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Old 10-03-09, 11:10 AM  
FitBoop
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Article about Cathe and "Boomeritis"

Cathe's blog had a link to an article about exercising and baby boomers, and it mentions Cathe and has a photo of her. I thought it would tell more about her, like how she's in better shape than 99.9% of baby boomers or non-baby boomers. It appeared in the Philadelphia Inquirer, and when I saw that mentioned on the blog, I thought it was going to be written by that same anti-exercise video chauvinist, Art Carey. I wonder what kind of shape HE's in now!

(For those who don't know, a number of years ago, Art Carey, who is a columnist for the Philadelphia Inquirer, wrote a column that put a negative spin on using exercise videos. Lots of people from VF wrote to him, and it ended up with Art taking a private session with Cathe which nearly killed him. After that, he wrote another column which had him basically eating crow.)
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Old 10-03-09, 11:18 AM  
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Good article! I'm 2 years out from being a Baby Boomer, apparently. I'm Generation X. What are they call us in ten years? Generation Excess? Ooh, I better copyright that like DiNubile in the article! (Which strikes me as a good name for a stripper).
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Old 10-03-09, 11:46 AM  
Gale K.
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I'm smack in the middle of the boomer group (50) and have suffered from boomeritis (a bad neck, touchy shoulder and brewing knee/hip issues). I've recently declared myself more or less "done" with Cathe and other high intensity workouts, and moving toward gentler workouts. More and more I'm feeling like I can get everything I need from yoga (and other bodyweight/isometric based workouts), the elliptical and walking. Since adopting this approach, I haven't had a flareup of neck/arm pain in 9 months (knocking on wood here). Previously I was pretty much consistently in pain. I do think we need to adjust our activity as we age.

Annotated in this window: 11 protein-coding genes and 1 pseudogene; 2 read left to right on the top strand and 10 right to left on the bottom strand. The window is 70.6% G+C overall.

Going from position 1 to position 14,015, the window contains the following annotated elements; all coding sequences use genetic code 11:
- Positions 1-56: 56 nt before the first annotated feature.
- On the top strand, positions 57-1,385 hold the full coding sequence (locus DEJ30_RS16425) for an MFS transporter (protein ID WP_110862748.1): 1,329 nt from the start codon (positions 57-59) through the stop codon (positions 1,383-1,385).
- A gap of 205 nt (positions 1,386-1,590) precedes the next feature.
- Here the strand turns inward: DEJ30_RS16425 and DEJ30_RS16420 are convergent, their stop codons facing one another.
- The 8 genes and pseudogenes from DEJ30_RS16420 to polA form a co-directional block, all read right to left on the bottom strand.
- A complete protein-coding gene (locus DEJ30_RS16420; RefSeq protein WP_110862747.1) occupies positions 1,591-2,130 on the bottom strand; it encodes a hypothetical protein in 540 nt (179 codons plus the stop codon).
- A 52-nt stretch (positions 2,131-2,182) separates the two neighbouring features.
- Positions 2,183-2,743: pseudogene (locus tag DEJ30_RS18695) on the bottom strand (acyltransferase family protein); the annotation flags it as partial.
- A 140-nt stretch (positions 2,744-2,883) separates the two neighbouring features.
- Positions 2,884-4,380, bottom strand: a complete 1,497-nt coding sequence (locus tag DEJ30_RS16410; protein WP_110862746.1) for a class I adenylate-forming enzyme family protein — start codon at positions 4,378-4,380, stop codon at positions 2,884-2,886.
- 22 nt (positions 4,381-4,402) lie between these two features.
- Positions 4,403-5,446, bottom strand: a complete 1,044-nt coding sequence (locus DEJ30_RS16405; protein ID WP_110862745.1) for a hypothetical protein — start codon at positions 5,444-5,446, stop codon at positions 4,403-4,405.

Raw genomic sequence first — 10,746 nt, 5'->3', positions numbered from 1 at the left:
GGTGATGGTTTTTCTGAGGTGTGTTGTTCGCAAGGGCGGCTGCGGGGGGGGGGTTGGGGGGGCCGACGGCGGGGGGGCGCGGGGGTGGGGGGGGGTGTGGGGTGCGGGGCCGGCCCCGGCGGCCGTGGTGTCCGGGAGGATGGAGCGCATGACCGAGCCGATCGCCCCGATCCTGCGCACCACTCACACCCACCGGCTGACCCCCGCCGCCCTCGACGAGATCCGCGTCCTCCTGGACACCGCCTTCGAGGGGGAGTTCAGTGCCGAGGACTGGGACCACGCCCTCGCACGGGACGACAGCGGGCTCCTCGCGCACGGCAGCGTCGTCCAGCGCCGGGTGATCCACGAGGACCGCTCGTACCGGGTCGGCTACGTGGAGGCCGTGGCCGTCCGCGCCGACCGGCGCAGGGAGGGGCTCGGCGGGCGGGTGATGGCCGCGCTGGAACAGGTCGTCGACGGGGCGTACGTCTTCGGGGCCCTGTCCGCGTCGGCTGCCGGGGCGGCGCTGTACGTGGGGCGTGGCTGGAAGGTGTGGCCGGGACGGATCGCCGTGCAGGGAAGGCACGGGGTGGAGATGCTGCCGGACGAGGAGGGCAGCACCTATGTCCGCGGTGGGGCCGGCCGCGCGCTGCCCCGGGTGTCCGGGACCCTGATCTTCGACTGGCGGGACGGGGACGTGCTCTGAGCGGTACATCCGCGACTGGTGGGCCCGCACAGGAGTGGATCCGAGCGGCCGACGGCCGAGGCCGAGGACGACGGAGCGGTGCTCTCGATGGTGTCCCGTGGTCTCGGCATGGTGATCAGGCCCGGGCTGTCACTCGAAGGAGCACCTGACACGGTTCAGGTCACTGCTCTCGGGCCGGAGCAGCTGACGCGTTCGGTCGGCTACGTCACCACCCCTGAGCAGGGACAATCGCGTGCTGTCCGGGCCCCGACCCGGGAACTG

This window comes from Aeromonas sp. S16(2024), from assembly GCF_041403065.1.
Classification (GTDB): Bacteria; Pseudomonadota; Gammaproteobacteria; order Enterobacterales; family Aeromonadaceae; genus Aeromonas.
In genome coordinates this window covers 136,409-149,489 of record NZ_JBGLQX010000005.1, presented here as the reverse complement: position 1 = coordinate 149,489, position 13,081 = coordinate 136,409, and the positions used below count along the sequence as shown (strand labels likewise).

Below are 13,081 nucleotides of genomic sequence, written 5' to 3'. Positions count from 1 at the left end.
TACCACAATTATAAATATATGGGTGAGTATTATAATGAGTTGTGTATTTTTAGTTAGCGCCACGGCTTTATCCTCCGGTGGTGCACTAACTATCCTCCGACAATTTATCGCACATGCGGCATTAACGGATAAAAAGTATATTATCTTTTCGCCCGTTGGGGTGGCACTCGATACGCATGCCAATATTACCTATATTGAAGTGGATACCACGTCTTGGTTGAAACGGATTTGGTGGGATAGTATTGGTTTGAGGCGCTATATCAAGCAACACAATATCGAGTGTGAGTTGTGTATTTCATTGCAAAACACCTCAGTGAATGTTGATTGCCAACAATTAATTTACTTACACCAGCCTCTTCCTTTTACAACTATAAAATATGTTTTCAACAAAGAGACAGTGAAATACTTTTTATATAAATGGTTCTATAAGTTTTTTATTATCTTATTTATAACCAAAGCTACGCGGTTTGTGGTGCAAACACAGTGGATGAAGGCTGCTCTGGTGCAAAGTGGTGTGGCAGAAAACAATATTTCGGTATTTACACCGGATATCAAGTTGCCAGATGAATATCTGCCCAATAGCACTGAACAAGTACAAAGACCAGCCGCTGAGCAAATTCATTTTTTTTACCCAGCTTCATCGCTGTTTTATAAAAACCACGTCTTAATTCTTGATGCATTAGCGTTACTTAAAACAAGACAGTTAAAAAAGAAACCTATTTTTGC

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Old 10-03-09, 12:03 PM  
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Boomeritis ROTF - yeah it boomed me good!
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Old 10-03-09, 12:17 PM  
Helen S
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Thanks for the link Abbe. I enjoyed reading the article. I'm a Boomer and I definitely agree with Cathe when she mentioned taking extra precautions. When I was on the track team in high school, I remember hating warm-ups. I just wanted to start running right away. Now, I need them and it takes me longer to warm-up. I walk for about 5 minutes and then jog for 15 minutes before I do any kind of intervals. I also need to cool-down and stretch afterwards.

I don't like doing high intensity step anymore. It just seems that the pounding wasn't worth it. I still do high impact on the floor but that's because I can adjust the moves to either low/moderate impact or do high impact moves on my rebounder.
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Old 10-03-09, 12:30 PM  
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I'm a year over the boom (64) and agree it's wise to modify certain activities to save stress on aging joints. But really, it may be true that this generation takes exercise injuries to the doc these days, but in my mother's generation people accepted lessening of mobility as inevitable and often didn't take their aching/stiff knees or creaky/painful backs to the doctor -- oh, I remember the complaints about lumbago, rheumatism and on and on and on. It was assumed that getting up from a chair would become effortful in your 60s. I remember hearing "I don't have arthritis" with a "yet". People were considered "too old to do..." at about 50.